You can react to life’s pain and challenge in different ways. We all have. Sometimes we feel picked on. Sometimes we feel angry. Sometimes we’re just resigned to what’s happening. Sometimes we take a deep breath and ask for help to get through what’s in front of us.
Wieuca was privileged to hear Mark Tidwell’s story on Sunday. You won’t find self-pity in his testimony. He and his wife, Lee, certainly had their moments … still do. Their world has been rocked again and again. Stage 4 cancer will stun anyone.
Jesus talked about building a house on sand or solid rock (Matthew 7:24-27). The Tidwells have built their lives on a solid rock. See his story at this link:
You can find out more about his remarkable efforts to look beyond his difficulties through the eyes of a deep and growing faith at http://www.leaveamarknow.com. You can also view Mark’s message at Wieuca on April 21 at http://www.wieuca.org/messages. His life demonstrates the power of one! Pray for the Tidwells and their ministry.
Power. Can you believe what people will do to get it or keep it? How many people have been sent to places like Washington, DC who were deterimined to change things, to break the system only to be suckered in, swallowed by the system they were determined to change? Power does strange things to people.
In the day of Jesus, there was a power struggle going on – but not as we usually think. We could talk about the corrupt Jewish leaders who tried to use their power to discredit or destroy Jesus. We could mention the maneuvering of Herod Antipas who tried to keep the Jews and the Romans happy. We could watch the Roman governor, Pontius Pilate, who sought to curry favor with the movers and shakers in Jerusalem while not upsetting his superiors in Rome.
But the real power struggle was more significant because it took place on a cosmic stage. Jesus came to town to do battle, not with Jewish leaders or Roman authorities, but with the power of sin, death, and evil. He demonstrate His power in the most unusual way – by humbly submitting.
When they nailed Him to the cross, they taunted Him … challenging Him to come down from the cross to save Himself. He had no intentions of saving Himself. He came to save us.
God’s saving, sustaining, and sufficient grace was demonstrated by the most unique power ever seen – the power of love. Max Lucado wrote in his book on grace: “Saving grace saves us from our sins. Sustaining grace meets us at our point of need and equips us with courage, wisdom, and strength. Sustaining grace promises not teh absence of struggle but the presenc of God.” Now, there’s a thought, sharing power. Christ willing to give us grace to live daily and eternally.
There’s a new King in town, not to tear down a throne but to establish one that will last forever.
Do you matter to God? There are days when the answer is simple – either yes or no. There are times when we don’t feel very worthy of His favor. Other times, we bask in the sense that He cares about us no matter what.
I have a friend who was adopted when he was eight years old. He told me once how special he felt, knowing that someone chose him to be in a family. He had lived long enough to feel rejected and unwanted. All that began to change when they called his name and took him to his new home. He was shown to a room with a single bed. He’d never been in one of those before. “This is your room,” he was told. He asked if anyone else would be staying in that room. He was told, “It’s all yours.”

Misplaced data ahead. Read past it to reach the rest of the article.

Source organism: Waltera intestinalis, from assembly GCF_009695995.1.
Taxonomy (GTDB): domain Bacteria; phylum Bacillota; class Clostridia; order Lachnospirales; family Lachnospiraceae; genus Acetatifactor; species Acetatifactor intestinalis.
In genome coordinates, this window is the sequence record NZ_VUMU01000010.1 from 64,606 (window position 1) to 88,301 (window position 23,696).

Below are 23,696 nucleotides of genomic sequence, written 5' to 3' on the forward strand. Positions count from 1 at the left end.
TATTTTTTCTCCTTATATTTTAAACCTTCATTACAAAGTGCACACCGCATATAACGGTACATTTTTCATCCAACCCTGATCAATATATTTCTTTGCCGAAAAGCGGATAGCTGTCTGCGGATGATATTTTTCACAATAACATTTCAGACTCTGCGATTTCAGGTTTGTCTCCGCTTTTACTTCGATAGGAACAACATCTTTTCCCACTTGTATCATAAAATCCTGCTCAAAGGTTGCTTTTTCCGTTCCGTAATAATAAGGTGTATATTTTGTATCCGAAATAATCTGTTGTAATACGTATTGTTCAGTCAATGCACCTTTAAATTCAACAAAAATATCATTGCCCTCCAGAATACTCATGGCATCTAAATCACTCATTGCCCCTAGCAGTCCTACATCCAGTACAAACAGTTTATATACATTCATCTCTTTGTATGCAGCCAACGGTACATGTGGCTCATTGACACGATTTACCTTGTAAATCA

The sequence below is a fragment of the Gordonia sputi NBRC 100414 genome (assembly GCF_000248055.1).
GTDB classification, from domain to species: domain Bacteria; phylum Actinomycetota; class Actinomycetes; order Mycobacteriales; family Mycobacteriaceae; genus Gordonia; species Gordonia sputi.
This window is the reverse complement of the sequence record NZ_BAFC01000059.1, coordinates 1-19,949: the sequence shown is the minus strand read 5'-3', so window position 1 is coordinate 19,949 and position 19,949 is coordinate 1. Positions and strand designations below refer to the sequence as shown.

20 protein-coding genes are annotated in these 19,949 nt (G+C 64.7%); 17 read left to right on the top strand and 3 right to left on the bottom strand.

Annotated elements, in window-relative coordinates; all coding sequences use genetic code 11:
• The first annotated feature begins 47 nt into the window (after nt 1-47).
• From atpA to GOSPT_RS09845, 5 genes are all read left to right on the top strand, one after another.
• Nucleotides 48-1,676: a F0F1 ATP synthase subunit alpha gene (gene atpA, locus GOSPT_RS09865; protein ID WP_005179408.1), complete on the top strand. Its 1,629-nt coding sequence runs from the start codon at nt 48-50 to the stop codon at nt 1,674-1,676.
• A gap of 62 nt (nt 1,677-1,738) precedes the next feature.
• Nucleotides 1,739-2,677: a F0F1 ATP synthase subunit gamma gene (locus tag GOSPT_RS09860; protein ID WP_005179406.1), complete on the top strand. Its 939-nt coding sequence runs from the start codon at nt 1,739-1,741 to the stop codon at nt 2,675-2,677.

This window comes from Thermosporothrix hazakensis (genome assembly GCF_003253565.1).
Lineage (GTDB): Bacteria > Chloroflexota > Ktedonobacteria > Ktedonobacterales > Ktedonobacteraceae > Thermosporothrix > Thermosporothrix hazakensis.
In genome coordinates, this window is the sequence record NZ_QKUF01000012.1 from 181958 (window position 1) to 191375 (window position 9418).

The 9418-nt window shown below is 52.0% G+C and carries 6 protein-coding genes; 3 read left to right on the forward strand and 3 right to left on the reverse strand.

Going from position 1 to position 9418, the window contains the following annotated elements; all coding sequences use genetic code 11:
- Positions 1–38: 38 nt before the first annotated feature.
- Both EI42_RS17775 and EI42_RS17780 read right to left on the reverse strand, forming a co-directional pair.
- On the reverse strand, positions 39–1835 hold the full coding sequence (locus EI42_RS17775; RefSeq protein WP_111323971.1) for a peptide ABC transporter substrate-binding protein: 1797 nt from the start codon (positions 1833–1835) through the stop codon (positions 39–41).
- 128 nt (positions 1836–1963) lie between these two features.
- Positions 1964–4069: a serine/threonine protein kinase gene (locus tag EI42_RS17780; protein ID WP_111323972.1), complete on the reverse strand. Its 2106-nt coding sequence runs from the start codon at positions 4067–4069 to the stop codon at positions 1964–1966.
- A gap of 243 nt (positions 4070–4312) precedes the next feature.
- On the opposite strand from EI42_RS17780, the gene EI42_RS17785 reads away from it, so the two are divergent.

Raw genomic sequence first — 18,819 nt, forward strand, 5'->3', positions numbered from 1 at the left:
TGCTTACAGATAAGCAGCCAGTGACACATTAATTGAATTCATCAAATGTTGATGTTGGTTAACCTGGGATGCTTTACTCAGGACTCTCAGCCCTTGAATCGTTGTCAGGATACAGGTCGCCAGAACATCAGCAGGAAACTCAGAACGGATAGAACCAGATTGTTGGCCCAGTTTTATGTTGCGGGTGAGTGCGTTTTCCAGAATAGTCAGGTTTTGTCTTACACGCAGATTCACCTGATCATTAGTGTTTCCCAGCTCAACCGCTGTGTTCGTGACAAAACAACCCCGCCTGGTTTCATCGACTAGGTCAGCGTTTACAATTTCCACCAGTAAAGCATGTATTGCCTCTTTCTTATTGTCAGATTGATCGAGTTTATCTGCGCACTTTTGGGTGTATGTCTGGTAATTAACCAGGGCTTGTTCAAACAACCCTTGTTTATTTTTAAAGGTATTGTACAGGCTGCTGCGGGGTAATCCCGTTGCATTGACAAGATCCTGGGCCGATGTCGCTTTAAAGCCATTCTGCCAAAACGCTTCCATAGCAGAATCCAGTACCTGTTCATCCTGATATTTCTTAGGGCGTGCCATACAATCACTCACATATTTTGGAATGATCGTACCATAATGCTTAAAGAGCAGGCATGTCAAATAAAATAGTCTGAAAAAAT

Moments like that stay with you. Paul wrote to the Ephesians to tell them that God had chosen them, claimed them for Himself. He wrote to the Roman Christians that they were joint heirs with Christ.
What did we do have such status? That’s the best news of all. We are saved by grace, not by effort. We can’t earn what God is willing to give us. We can never be good enough by our own hard work.
Most people who believe in heaven think they get there by being good. The Bible tells us that God took care of the qualifications without our help (Ephesians 2:8,9). We are saved through faith in a God who loves to choose us for His very own. Yes, we matter to God.
Jesus told a story about two men who came to the Temple to pray. Luke recorded what Jesus had to say in response to relgious elistists who seemed to get perverse pleasure in their discrimination (18:9-14). As usual, Jesus used a twist – the good guy became the bad guy, the bad guy turns into the good guy. Role reversal was a common method Jesus used to get His point across – see the story in Luke 10 about the Good Samaritan or the story in Luke 16 about the rich man and Lazarus.
One thing we should learn the older we get – humility. The older I get the more I realize how little I really know. The leaders Jesus met that day could have used a dose of humility. The Pharisee in the story spent more time telling God how fortunate He was to have a guy like him than acknowledging his own need for God. In fact, it was pretty clear that he really didn’t need God at all. That kind of pride is revealing and destructive. The Pharisee got what he wanted, I guess. He got noticed.
The other man in the story was agonizing over his unworthiness. He couldn’t even lift his head toward heaven. The words he spoke tell us a great deal about his honest self-appraisal: “O God, be merciful to me, the sinner.” Have you ever felt that way? Have you ever thought that no one could be lower than you; that God couldn’t possibly love you? He did. He threw himself on the mercy of God.
How does God respond to our confession? Grace. We’ll never do anything to make Him love us more or less. The Pharisee put on a good show … somehow I don’t think God was impressed. The self-righteous religious expert needed grace, too. I just don’t think he realized it. Pride will do that to you.
Pastor Mark Wilbanks